Tuesday, July 21, 2015

BioSim at the Boys and Girls Club of Ellettsville

A post by Alex Dailey and Sam Lorentz

A couple of weeks ago the Creativity Lab’s BioSim Project ran some preliminary testing at the Boys and Girls Club of Ellettsville. Our team used this time to critique our research methods.
The BioSim team spent four days with the kids at the Club.  They closely examined how the kids reacted to each part of the exercise. Over the four days the kids learned about how honey bees feed themselves by collecting nectar and making it into honey.  The kids then simulated this process with electronic bee puppets.  They took turns searching for flowers with the most nectar.  At first their nectar searching was random.  Each kid spent a lot of time searching through each flower to find the ones that had more nectar.  Many times the kids searched so long that their bees ran out of energy and died before they could make it back to the hive.  We began to teach them that bees communicate the location of nectar with each other.  At first we let the kids tell each other where to find the most nectar.  This time they collected more nectar and none of the bees ran out of energy.

Honey bees communicate by dancing.  The do a sort of waggle up the middle then either turn right or left and loop back.  By doing this they communicate to other honey bees the distance and direction of flower with a lot of nectar.

waggle-dance.jpg       https://upload.wikimedia.org/wikipedia/commons/4/4b/Bee_waggle_dance.png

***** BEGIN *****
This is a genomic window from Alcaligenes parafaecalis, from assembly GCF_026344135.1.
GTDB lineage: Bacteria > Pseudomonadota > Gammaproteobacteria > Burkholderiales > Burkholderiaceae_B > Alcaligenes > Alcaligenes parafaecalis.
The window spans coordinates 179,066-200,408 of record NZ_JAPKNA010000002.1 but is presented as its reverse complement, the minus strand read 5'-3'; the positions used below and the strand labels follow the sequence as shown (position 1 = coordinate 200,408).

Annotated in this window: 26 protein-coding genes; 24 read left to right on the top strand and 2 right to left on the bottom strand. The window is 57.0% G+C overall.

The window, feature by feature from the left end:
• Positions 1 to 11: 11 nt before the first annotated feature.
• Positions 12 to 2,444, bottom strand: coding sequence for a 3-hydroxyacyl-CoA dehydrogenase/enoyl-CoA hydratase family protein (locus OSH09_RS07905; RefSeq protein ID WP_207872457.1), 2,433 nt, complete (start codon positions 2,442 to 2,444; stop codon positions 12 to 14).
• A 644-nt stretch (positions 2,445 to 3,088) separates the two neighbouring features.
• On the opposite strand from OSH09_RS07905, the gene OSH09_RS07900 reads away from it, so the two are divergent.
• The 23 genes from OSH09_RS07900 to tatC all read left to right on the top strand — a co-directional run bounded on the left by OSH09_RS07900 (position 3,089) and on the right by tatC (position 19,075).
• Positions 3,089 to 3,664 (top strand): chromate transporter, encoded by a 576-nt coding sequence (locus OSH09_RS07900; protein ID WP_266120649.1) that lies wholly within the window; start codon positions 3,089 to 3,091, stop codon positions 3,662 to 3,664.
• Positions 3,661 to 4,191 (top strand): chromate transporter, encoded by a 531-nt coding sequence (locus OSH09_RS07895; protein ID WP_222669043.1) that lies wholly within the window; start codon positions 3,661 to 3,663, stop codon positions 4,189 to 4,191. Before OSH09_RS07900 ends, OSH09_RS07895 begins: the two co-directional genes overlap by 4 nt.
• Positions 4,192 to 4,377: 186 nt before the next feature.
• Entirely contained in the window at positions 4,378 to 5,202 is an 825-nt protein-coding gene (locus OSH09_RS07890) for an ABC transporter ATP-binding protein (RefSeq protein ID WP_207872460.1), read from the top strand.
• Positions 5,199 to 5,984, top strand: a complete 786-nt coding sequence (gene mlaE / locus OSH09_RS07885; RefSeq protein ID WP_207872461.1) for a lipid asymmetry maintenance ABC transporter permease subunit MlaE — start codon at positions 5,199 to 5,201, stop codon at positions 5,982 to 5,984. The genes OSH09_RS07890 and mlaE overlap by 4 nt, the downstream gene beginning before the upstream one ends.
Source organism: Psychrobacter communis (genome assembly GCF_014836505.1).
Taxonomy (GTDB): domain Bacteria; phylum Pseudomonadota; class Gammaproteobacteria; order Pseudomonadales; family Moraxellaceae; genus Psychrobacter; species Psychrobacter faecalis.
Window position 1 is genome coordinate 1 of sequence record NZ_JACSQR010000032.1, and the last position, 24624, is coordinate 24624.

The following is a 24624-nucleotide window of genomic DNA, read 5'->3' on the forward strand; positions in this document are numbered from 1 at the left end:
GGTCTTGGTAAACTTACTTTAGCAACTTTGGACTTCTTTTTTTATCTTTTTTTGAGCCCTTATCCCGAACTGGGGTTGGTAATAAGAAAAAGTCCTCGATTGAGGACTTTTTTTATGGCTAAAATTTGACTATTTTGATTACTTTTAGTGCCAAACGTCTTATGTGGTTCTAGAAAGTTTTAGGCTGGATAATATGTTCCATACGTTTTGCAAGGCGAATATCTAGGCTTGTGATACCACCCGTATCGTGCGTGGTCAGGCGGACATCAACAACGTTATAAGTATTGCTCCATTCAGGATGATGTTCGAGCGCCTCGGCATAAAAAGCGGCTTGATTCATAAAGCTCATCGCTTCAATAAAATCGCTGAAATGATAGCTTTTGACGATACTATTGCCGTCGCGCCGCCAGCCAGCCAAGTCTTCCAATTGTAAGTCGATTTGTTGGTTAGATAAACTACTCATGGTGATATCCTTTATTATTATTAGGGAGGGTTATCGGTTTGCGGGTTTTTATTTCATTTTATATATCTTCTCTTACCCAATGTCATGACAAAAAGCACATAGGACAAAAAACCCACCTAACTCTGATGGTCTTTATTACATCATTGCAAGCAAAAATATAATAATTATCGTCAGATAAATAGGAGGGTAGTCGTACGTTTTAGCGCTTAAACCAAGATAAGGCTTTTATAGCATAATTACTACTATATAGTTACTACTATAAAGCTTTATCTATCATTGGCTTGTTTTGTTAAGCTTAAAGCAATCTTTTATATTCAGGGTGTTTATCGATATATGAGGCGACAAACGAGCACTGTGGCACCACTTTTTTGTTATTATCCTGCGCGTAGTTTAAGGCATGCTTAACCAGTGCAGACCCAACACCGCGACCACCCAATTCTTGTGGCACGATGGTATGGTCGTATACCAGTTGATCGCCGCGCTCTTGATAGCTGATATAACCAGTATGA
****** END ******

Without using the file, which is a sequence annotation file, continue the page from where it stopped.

The waggle dance: By doing their dance, honey bees communicate to each other the location of flowers with lots of nectar based on the angle between the sun, hive and flower.

We challenged the kids to create their own dances to tell each other where the flowers with the most nectar were.  At first the kids had trouble gathering their thoughts.  Some kids tried to make up dances as they went along and others didn’t know what dance their hive was doing from the beginning.  As time went on they learned that without a descriptive dance that everyone could understand, they weren’t effective at collecting nectar.
On the final day of our visit one girl took her bee dance to the next level.  She took it upon herself to teach the rest of her hive a dance that mimicked the one that the actual honeybees do.  She wiggled up the middle then looped back either on the left or right to signify the direction and distance of the flower with the most nectar.  As a result of her creative thinking her hive collected more nectar and won the competition.  

By the end of our time with the kids it seemed like they had grasped a strong understanding of the complex system of honey bees. The world is made up of complex systems, which makes it imperative that students learn to understand them.  Young kids are continually underestimated in their cognitive abilities yet they are able to understand the complex system of honey bees.  


We were pleased with how our preliminary testing went last week but we also discovered multiple things for us to improve upon.  Thanks to the Boys and Girls Club of Ellettsville, we are one step closer to a successful implementation.

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